AB - An extensive body of research has established that eating with others can have inhibitory effects on food intake. Recent findings suggest that these effects may (partly) persist over time when the eating norm is no longer enforced. To gain more insights into the persistence of effects of a live non-eating stranger, the main aim of the present study is to explore how food intake of young women changes as a result of previous exposure to a noneating confederate (i.e., adult stranger). To address this aim, an experiment was conducted in which 64 young women, aged 17 to 26 (M = 19.81, SD = 1.95), were given access to chocolates at two different time points. First, participants were all paired with a non-eating stranger (i.e.,confederate). Afterwards, half of the participants remained with the non-eating stranger (i.e., together-together condition), while the other half was left alone with the food (i.e., together-alone condition). Results indicated that participants who were left alone increased their intake on average, although raw data revealed interesting individual differences. In contrast, most of the participants who remained with the non-eating stranger did not increase intake. Participants in an ad hoc added control condition (i.e., no exposure to a non-eating confederate; alone-alone condition; n = 26) showed food intake similar to participants in the together-alone condition after they were left alone. Our findings suggest that if intake behaviors are too extreme and divergent from the desire to eat as much as possible, women may, on average, only adhere to these behaviors in the presence of others.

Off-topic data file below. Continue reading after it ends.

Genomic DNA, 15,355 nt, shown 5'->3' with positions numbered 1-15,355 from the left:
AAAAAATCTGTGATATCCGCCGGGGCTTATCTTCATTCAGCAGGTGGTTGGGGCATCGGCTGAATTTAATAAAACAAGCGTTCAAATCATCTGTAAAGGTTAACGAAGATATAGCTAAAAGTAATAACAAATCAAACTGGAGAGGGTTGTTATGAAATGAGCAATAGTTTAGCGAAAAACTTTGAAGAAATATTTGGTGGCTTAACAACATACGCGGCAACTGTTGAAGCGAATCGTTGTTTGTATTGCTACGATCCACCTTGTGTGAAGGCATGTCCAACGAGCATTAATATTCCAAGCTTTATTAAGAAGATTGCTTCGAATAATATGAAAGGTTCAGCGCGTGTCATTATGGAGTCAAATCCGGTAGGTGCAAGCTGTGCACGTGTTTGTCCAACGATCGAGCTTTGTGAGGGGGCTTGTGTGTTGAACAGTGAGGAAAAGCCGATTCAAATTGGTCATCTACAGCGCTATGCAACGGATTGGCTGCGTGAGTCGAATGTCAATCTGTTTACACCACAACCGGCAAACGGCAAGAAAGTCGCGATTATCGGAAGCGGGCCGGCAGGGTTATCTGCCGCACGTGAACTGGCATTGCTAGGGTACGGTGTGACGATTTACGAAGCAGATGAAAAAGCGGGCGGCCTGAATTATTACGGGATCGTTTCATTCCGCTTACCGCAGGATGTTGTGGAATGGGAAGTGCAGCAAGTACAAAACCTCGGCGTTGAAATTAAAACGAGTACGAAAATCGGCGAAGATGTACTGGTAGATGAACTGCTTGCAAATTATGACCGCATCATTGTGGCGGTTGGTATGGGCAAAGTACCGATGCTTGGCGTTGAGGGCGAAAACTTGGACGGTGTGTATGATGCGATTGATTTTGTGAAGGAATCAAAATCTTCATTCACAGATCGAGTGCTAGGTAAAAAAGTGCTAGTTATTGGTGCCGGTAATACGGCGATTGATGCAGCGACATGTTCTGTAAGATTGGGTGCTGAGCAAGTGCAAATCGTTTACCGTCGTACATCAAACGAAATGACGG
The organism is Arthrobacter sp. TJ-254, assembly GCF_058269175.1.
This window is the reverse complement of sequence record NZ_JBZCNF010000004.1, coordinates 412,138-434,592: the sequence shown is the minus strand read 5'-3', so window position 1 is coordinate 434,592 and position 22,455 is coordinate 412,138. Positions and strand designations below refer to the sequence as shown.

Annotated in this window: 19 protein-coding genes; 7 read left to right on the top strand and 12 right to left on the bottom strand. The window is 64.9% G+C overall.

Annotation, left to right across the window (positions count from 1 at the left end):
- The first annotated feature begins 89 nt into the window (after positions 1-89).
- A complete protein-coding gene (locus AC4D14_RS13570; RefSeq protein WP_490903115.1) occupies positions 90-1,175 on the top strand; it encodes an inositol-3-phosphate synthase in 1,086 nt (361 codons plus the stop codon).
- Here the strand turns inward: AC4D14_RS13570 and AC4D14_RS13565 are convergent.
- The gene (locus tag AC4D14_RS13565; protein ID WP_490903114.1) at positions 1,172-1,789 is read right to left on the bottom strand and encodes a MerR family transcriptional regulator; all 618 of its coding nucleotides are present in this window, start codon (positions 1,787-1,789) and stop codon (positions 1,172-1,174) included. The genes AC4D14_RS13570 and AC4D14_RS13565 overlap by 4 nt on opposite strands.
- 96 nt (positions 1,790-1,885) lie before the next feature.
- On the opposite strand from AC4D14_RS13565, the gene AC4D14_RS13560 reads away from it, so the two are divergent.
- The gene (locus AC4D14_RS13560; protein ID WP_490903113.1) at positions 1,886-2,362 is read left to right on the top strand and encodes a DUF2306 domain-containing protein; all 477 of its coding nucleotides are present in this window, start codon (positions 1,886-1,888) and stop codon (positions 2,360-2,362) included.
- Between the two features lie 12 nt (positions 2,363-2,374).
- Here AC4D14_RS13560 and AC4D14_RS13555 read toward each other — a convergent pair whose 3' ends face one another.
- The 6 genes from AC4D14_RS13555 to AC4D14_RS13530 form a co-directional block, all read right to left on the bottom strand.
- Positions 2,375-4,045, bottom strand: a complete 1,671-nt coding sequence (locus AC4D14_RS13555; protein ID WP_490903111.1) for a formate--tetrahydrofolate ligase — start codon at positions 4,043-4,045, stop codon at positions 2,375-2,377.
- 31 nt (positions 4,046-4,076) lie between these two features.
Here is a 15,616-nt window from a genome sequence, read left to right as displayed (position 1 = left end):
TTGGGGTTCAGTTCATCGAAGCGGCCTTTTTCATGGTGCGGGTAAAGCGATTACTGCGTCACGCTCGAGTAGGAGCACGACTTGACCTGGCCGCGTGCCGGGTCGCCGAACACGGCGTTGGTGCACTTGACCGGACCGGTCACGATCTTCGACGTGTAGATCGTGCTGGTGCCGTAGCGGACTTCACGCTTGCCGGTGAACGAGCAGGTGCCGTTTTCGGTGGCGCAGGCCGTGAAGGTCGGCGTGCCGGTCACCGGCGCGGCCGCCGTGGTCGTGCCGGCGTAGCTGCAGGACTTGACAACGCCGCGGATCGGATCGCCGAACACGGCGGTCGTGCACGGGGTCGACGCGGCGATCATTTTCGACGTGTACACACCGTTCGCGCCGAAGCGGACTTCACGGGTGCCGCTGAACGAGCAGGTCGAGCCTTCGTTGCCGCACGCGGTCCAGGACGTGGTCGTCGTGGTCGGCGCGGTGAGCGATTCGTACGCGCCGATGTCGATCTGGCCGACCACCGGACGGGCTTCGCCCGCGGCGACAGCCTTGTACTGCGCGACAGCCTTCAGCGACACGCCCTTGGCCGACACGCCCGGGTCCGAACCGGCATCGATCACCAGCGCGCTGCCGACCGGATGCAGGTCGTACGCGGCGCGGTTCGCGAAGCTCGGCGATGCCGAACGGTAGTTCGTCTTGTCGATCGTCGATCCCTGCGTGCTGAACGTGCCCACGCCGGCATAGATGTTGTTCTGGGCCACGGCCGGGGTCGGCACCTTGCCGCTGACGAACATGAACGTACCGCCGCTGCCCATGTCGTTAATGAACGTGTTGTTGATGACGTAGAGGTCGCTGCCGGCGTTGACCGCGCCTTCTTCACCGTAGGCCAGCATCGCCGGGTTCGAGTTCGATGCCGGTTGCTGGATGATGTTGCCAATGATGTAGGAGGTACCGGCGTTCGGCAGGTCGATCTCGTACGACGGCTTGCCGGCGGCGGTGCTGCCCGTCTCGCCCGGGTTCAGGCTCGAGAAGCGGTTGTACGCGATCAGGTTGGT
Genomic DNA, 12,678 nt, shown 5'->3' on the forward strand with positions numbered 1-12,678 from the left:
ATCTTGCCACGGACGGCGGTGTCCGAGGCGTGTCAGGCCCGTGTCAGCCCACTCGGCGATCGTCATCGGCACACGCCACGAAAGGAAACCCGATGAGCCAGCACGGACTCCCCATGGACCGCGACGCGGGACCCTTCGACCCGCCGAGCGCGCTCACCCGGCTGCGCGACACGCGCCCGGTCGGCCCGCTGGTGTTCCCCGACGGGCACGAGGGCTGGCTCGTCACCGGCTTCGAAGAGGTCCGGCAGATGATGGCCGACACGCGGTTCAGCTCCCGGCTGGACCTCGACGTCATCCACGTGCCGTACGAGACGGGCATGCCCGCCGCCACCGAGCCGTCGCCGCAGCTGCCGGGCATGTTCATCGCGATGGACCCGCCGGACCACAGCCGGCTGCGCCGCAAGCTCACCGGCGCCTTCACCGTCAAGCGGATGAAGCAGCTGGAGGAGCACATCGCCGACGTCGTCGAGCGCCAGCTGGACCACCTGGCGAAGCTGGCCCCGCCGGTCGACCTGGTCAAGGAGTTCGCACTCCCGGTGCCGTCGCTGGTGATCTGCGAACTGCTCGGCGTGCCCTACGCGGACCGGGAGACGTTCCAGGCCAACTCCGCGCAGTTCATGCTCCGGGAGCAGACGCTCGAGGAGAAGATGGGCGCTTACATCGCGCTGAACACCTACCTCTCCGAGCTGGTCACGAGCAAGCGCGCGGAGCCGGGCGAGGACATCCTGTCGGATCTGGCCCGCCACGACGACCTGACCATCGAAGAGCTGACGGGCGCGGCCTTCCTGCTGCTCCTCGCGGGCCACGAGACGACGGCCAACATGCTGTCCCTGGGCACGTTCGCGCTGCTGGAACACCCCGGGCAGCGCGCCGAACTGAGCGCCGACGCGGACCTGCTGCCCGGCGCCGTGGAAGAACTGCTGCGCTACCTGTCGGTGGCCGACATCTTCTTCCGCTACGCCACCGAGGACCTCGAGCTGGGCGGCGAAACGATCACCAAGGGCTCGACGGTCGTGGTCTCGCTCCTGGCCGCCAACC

KW - Social influence

KW - Non-eating confederate

KW - Eating alone

KW - Intake inhibition

KW - SOCIAL-INFLUENCE

KW - NORMS

KW - BEHAVIOR

U2 - 10.1016/j.eatbeh.2018.05.011

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ER -